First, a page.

Ports & Ships Maritime News

Nov 27, 2006
Author: P&S


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TODAY’S BULLETIN OF MARITIME NEWS

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  • Coega celebrates smelter signing

  • Mystery surrounds Indian sailor killed on Maldivian ship

  • Venezuela willing to barter oil for goods to African states

  • South Africa to help revive Guinean transport

  • Picture of the day





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    Coega celebrates smelter signing

    The Coega Development Corporation welcomes the signing of the energy agreement between Canadian aluminium group, Alcan Inc and Eskom, which took place today, signifying a major milestone in the company’s plans to build a world class, R20-billion smelter in the Coega Industrial Zone.

    The announcement vindicates the CDC’s unwavering belief in the business logic of the Coega IDZ as the most suitable location for the smelter as well as a range of other manufacturing and services projects. The announcement brings to a close four years of negotiations which started with the CDC approaching French aluminium company Pechiney to locate the smelter in the Coega IDZ in 2001, before Pechiney was bought out by Alcan in 2003.

    “The announcement is a welcome boost to our marketing efforts as we work on filling up 11,000 hectares of industrial space with tenants looking for one of the most geographically strategic locations for the manufacturing and export trade in global terms today. We knew there was nowhere else Alcan would go…..the location makes business logic,” says CDC chief executive, Pepi Silinga.

    The massive Coega aluminium smelter will occupy a total of 120 hectares in zone five of the Coega IDZ, using Pechiney’s proven AP 35 technology to churn out 720 kilo-tonnes of aluminium per year.

    Of critical importance for the CDC is the number of jobs, enterprise opportunities in downstream supply businesses that the construction and operation of the smelter will bring into the Nelson Mandela Metro, which is located in one of the poorest regions of the country.

    Construction of the smelter in about two years’ time is expected to extend over a 60-month period with an anticipated 2 500 jobs on average. In addition a total of 1000 direct jobs and about 300 sub-contracting jobs will be created.

    The planned smelter will allow South Africa to explore opportunities for downstream manufacturing of aluminium as well as projects related to the maintenance of the plant, and the creation of manufacturing skills and related skill transfer projects. Opportunities for local manufacturing may also exist in the construction phase and in the provision of smelting pots. Downstream manufacturing of products requiring various alloys for the automotive sector appear to be a priority. The SA automotive sector, in particular the original equipment manufacturers (OEMs), have come out in support of manufacturing initiatives in this regard.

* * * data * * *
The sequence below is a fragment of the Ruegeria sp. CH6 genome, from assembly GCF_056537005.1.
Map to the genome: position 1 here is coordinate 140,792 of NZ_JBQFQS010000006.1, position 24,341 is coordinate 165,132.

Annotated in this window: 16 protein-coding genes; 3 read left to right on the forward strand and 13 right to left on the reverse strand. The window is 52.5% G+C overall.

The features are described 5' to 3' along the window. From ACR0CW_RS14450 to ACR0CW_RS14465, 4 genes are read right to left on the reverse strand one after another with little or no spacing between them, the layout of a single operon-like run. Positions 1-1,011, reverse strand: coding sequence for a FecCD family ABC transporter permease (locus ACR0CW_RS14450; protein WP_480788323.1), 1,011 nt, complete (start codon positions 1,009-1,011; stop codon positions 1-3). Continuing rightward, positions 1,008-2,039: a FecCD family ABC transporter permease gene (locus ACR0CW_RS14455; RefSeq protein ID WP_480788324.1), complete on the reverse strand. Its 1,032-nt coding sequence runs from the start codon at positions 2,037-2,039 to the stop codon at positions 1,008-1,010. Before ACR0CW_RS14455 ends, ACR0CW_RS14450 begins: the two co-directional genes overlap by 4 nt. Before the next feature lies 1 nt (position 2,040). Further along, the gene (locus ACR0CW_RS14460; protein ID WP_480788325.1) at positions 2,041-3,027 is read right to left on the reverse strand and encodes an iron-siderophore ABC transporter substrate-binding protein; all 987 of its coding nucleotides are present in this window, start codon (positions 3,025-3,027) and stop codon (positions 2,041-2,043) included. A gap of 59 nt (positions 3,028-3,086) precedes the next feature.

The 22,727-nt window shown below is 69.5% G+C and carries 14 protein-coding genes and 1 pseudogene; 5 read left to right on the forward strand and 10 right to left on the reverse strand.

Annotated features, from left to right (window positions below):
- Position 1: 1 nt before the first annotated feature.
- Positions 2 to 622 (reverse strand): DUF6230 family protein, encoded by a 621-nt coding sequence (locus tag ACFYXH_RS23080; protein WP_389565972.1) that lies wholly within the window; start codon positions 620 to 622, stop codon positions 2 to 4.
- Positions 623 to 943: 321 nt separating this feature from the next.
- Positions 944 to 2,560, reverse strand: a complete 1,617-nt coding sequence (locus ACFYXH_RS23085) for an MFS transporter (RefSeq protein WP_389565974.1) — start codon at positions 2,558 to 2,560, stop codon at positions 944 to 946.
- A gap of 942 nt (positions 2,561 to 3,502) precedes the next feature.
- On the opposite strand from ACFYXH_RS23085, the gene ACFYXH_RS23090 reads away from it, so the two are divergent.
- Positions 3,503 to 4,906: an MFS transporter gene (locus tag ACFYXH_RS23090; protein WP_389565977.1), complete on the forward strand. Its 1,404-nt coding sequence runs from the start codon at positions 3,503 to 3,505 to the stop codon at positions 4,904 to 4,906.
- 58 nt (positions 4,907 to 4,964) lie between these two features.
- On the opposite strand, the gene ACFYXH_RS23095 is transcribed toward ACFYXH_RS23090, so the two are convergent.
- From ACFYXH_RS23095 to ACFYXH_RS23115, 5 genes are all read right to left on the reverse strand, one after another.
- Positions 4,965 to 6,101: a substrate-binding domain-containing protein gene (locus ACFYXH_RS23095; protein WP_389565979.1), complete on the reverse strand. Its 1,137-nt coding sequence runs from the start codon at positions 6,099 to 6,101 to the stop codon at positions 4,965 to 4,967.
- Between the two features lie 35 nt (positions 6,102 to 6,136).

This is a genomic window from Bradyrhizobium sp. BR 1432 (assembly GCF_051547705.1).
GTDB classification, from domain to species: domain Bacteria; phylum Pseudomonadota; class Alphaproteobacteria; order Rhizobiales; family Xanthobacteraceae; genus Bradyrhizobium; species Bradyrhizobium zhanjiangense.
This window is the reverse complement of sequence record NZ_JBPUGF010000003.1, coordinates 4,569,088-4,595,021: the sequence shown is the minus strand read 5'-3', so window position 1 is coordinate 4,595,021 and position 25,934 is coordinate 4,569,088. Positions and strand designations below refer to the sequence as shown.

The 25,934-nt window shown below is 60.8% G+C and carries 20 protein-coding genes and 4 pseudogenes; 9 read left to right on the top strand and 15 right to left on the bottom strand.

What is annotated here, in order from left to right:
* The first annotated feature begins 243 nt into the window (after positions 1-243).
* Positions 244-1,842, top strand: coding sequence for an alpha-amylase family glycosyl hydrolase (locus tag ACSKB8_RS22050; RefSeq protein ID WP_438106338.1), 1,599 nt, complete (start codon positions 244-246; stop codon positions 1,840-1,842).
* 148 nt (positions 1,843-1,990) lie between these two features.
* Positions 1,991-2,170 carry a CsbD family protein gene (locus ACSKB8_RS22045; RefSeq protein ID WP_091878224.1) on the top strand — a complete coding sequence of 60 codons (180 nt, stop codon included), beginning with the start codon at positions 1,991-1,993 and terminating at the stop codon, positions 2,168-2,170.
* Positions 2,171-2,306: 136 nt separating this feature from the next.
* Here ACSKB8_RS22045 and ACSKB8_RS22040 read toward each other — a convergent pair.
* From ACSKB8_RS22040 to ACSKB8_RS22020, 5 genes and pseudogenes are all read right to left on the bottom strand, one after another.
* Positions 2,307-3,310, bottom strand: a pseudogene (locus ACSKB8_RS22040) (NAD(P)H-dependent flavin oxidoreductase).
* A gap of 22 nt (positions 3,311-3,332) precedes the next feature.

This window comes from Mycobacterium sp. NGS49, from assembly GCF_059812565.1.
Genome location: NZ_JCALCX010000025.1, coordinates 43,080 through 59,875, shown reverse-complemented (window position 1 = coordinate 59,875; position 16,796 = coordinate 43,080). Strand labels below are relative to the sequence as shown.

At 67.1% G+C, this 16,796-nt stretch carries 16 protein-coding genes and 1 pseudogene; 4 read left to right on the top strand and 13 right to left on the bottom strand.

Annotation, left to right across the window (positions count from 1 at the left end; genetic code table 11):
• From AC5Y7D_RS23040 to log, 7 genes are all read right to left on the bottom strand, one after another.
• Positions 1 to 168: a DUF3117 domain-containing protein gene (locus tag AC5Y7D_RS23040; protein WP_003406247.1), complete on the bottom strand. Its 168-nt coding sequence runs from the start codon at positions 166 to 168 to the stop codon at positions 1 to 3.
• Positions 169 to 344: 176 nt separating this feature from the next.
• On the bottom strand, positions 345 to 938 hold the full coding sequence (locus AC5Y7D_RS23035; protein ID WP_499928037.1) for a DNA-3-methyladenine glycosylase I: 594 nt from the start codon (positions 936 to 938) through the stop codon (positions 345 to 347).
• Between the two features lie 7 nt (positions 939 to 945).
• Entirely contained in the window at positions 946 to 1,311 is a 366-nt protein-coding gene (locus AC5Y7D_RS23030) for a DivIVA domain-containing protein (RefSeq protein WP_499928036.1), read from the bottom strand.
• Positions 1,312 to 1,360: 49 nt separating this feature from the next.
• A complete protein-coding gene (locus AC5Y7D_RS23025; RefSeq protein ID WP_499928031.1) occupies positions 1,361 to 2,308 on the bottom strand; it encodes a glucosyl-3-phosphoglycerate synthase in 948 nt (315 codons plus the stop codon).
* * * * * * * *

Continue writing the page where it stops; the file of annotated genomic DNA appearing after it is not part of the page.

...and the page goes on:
Additional opportunities for South Africa to explore, identified by a team consisting of high level representatives from OEMs and component associations, include the following areas for downstream investment:

  • Aluminium Castings - high pressure die cast
  • Aluminium forgings - latest technology

    The government will also explore opportunities for aluminium components such as aluminium heat exchangers, extruded products, flat rolled products, flat tubing, foil and wheels. Additional opportunities exist in a diverse group of other sectors including the building and construction, aerospace, marine and others.


    COEGA ALUMINIUM SMELTER: FACT BOX

  • The total area of the smelter site (battery limits) is 120 hectares
  • That 50ha will consist of buildings, roads, parking and other paved areas
  • The new smelter will use Pechiney's proven AP35 technology but with some enhancements to increase operational efficiency
  • The total investment cost of the aluminium project will be approximately $ 2,7 billion (R16.4-billion)
  • The operation will generate increased household income of about $ 37.7-million (R230-million) a year for the Metropolitan area
  • On a national scale, over the construction period the aluminium smelter will result in additional income of between $ 184-million (R1,1billion) and $ 267-million (R1,6-billion)
  • The upstream and downstream linkages of this large investment will have a catalytic effect on job generation and particular focus is being given to this
  • More details on the EIA are available from the CSIR at http://smelter.csir.co.za


    PROJECT DESCRIPTION:

  • Site :Coega Industrial Development Zone
  • Technology: Two AP36 potlines, built in sequence with the most recent AP30 series technology
  • Production: 720ktpy (2 x 360kpty)
  • Energy Requirement: 1,350 MW
  • Shareholders: Alcan, RSA (IDC+ NEF), others to be determined
  • Debt/Equity: 60/40

    ECONOMIC IMPACTS:

  • Capital Investment : ± USD 2,7Billion
  • Expected sourcing from RSA : ± ZAR 6.3 Billion
  • Employment - Construction phase will extend over 60+ months and create 2,500 jobs on the average / 5,200+ at peak. Operations phase will create 1,000 direct jobs, plus 200-300 subcontractors’ jobs. Induced employment: estimated at 20 091 jobs during construction and 7,578 during operations. A total of 27,667 over 20 years
  • Out-sourcing to SMME; and Beneficiation / Downstream business opportunities

    - Coega Development Corporation


    Mystery surrounds Indian sailor killed on Maldivian ship

    An Indian seafarer, found with his hands tied and throat slit, has been termed a suicide by both Indian police and the ship management company, according to Indian media reports.